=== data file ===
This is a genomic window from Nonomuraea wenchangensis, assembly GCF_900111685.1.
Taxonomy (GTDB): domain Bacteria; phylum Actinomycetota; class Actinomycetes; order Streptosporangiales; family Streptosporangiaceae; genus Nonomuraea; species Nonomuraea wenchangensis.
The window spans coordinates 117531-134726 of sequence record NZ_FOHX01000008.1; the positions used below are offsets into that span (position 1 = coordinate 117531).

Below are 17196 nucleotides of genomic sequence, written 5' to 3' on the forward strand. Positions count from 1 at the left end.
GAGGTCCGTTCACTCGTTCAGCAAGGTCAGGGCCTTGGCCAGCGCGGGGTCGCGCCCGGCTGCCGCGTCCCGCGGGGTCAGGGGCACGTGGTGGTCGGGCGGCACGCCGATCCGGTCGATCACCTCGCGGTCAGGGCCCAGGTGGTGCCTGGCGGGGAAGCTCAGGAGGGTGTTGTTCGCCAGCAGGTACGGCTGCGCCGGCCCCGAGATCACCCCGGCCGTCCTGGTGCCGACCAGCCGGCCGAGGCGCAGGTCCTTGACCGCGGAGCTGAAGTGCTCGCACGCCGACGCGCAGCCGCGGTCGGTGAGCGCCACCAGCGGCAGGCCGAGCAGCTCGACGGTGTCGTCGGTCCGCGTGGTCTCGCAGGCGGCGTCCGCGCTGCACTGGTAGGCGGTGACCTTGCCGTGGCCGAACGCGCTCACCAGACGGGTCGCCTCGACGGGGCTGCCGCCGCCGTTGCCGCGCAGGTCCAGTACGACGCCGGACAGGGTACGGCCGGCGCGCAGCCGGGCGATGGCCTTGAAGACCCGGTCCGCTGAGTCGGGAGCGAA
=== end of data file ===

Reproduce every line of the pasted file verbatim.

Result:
This is a genomic window from Nonomuraea wenchangensis, assembly GCF_900111685.1.
Taxonomy (GTDB): domain Bacteria; phylum Actinomycetota; class Actinomycetes; order Streptosporangiales; family Streptosporangiaceae; genus Nonomuraea; species Nonomuraea wenchangensis.
The window spans coordinates 117531-134726 of sequence record NZ_FOHX01000008.1; the positions used below are offsets into that span (position 1 = coordinate 117531).

Below are 17196 nucleotides of genomic sequence, written 5' to 3' on the forward strand. Positions count from 1 at the left end.
GAGGTCCGTTCACTCGTTCAGCAAGGTCAGGGCCTTGGCCAGCGCGGGGTCGCGCCCGGCTGCCGCGTCCCGCGGGGTCAGGGGCACGTGGTGGTCGGGCGGCACGCCGATCCGGTCGATCACCTCGCGGTCAGGGCCCAGGTGGTGCCTGGCGGGGAAGCTCAGGAGGGTGTTGTTCGCCAGCAGGTACGGCTGCGCCGGCCCCGAGATCACCCCGGCCGTCCTGGTGCCGACCAGCCGGCCGAGGCGCAGGTCCTTGACCGCGGAGCTGAAGTGCTCGCACGCCGACGCGCAGCCGCGGTCGGTGAGCGCCACCAGCGGCAGGCCGAGCAGCTCGACGGTGTCGTCGGTCCGCGTGGTCTCGCAGGCGGCGTCCGCGCTGCACTGGTAGGCGGTGACCTTGCCGTGGCCGAACGCGCTCACCAGACGGGTCGCCTCGACGGGGCTGCCGCCGCCGTTGCCGCGCAGGTCCAGTACGACGCCGGACAGGGTACGGCCGGCGCGCAGCCGGGCGATGGCCTTGAAGACCCGGTCCGCTGAGTCGGGAGCGAA